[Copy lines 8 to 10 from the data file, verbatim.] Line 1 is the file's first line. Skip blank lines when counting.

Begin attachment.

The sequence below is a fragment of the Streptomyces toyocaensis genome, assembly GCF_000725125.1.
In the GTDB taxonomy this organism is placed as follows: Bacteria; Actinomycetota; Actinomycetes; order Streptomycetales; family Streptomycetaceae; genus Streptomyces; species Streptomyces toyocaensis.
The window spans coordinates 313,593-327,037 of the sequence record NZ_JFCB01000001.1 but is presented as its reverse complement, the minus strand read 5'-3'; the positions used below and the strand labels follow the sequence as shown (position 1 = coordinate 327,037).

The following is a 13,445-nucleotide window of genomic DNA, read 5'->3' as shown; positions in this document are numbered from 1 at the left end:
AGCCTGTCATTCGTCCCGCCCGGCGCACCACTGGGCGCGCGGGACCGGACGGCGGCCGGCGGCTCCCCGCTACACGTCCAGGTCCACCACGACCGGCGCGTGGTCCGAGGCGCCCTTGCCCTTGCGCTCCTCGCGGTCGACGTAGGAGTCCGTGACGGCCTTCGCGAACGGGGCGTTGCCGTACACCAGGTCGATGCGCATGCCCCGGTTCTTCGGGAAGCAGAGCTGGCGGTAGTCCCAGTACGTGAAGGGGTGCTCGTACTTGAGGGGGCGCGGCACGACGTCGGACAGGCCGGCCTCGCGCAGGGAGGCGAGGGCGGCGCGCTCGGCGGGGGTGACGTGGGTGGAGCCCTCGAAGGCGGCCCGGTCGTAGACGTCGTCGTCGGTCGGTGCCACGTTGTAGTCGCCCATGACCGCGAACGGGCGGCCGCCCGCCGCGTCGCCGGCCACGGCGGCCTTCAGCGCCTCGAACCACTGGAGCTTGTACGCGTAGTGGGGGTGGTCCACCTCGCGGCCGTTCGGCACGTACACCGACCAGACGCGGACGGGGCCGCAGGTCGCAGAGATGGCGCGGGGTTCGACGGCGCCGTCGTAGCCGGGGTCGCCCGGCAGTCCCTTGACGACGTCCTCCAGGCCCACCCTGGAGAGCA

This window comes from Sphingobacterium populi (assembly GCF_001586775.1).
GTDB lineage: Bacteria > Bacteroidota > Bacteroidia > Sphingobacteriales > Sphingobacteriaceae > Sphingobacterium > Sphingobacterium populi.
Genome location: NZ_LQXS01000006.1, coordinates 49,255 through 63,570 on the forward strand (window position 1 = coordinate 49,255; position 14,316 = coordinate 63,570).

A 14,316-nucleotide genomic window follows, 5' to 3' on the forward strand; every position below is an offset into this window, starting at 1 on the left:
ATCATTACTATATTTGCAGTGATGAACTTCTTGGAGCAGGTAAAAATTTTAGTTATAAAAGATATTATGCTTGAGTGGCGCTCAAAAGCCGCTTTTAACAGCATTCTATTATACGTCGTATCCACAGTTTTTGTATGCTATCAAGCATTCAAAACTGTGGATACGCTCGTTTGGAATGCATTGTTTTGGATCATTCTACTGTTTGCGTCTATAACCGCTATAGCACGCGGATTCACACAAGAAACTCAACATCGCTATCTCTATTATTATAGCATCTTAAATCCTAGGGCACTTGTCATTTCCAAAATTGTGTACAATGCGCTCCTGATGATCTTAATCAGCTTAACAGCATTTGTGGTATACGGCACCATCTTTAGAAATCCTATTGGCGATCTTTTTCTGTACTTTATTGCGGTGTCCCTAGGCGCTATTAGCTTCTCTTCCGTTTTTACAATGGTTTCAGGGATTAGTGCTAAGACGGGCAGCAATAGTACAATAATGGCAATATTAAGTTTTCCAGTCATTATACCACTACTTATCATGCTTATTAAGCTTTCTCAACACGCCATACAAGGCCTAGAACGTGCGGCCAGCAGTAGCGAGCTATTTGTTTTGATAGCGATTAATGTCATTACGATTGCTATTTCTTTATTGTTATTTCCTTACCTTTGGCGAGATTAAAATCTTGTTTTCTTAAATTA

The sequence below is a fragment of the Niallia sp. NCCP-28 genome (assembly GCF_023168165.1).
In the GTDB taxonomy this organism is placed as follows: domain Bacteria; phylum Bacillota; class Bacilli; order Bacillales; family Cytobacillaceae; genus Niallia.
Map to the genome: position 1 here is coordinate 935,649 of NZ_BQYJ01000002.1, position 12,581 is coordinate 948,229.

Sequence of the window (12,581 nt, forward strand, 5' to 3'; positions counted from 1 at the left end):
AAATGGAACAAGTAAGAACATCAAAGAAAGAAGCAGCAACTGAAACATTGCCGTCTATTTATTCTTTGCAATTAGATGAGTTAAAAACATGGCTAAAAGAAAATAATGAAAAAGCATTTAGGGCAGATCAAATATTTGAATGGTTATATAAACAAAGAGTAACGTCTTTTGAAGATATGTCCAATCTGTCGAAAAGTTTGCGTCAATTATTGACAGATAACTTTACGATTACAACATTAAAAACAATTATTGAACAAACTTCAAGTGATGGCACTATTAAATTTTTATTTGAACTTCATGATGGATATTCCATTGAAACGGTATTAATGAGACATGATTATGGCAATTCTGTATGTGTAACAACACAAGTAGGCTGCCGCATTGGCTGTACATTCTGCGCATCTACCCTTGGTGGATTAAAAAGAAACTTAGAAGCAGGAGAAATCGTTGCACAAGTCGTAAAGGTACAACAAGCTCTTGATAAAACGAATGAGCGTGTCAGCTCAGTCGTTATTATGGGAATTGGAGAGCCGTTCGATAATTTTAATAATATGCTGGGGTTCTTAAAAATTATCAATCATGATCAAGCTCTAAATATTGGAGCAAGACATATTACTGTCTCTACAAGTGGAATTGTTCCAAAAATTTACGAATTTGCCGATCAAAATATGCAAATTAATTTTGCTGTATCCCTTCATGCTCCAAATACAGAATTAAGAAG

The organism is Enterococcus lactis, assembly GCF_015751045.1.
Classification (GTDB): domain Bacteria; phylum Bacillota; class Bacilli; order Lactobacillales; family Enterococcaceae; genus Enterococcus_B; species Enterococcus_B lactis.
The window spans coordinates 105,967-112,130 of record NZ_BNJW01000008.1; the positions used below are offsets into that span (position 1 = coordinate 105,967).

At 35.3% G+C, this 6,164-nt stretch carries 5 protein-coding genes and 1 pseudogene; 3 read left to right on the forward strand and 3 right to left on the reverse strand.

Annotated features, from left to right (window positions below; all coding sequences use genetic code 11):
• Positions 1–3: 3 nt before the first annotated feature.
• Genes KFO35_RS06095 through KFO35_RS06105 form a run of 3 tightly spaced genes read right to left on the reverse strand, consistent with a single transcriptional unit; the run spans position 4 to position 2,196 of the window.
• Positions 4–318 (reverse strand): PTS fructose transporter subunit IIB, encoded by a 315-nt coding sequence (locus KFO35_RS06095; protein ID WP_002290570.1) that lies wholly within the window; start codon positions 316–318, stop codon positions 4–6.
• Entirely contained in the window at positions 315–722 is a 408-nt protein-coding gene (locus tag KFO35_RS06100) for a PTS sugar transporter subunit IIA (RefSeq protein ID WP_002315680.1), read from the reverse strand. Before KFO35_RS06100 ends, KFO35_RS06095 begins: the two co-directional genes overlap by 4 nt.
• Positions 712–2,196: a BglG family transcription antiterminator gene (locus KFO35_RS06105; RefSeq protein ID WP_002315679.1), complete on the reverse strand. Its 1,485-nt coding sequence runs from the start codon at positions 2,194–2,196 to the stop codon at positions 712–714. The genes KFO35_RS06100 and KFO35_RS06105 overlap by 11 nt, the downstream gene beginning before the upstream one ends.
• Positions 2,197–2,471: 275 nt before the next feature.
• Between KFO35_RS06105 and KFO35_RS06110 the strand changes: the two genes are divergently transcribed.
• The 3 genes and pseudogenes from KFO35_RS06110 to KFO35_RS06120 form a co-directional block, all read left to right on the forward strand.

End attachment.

Genome location: NZ_LQXS01000006.1, coordinates 49,255 through 63,570 on the forward strand (window position 1 = coordinate 49,255; position 14,316 = coordinate 63,570).

A 14,316-nucleotide genomic window follows, 5' to 3' on the forward strand; every position below is an offset into this window, starting at 1 on the left:
ATCATTACTATATTTGCAGTGATGAACTTCTTGGAGCAGGTAAAAATTTTAGTTATAAAAGATATTATGCTTGAGTGGCGCTCAAAAGCCGCTTTTAACAGCATTCTATTATACGTCGTATCCACAGTTTTTGTATGCTATCAAGCATTCAAAACTGTGGATACGCTCGTTTGGAATGCATTGTTTTGGATCATTCTACTGTTTGCGTCTATAACCGCTATAGCACGCGGATTCACACAAGAAACTCAACATCGCTATCTCTATTATTATAGCATCTTAAATCCTAGGGCACTTGTCATTTCCAAAATTGTGTACAATGCGCTCCTGATGATCTTAATCAGCTTAACAGCATTTGTGGTATACGGCACCATCTTTAGAAATCCTATTGGCGATCTTTTTCTGTACTTTATTGCGGTGTCCCTAGGCGCTATTAGCTTCTCTTCCGTTTTTACAATGGTTTCAGGGATTAGTGCTAAGACGGGCAGCAATAGTACAATAATGGCAATATTAAGTTTTCCAGTCATTATACCACTACTTATCATGCTTATTAAGCTTTCTCAACACGCCATACAAGGCCTAGAACGTGCGGCCAGCAGTAGCGAGCTATTTGTTTTGATAGCGATTAATGTCATTACGATTGCTATTTCTTTATTGTTATTTCCTTACCTTTGGCGAGATTAAAATCTTGTTTTCTTAAATTA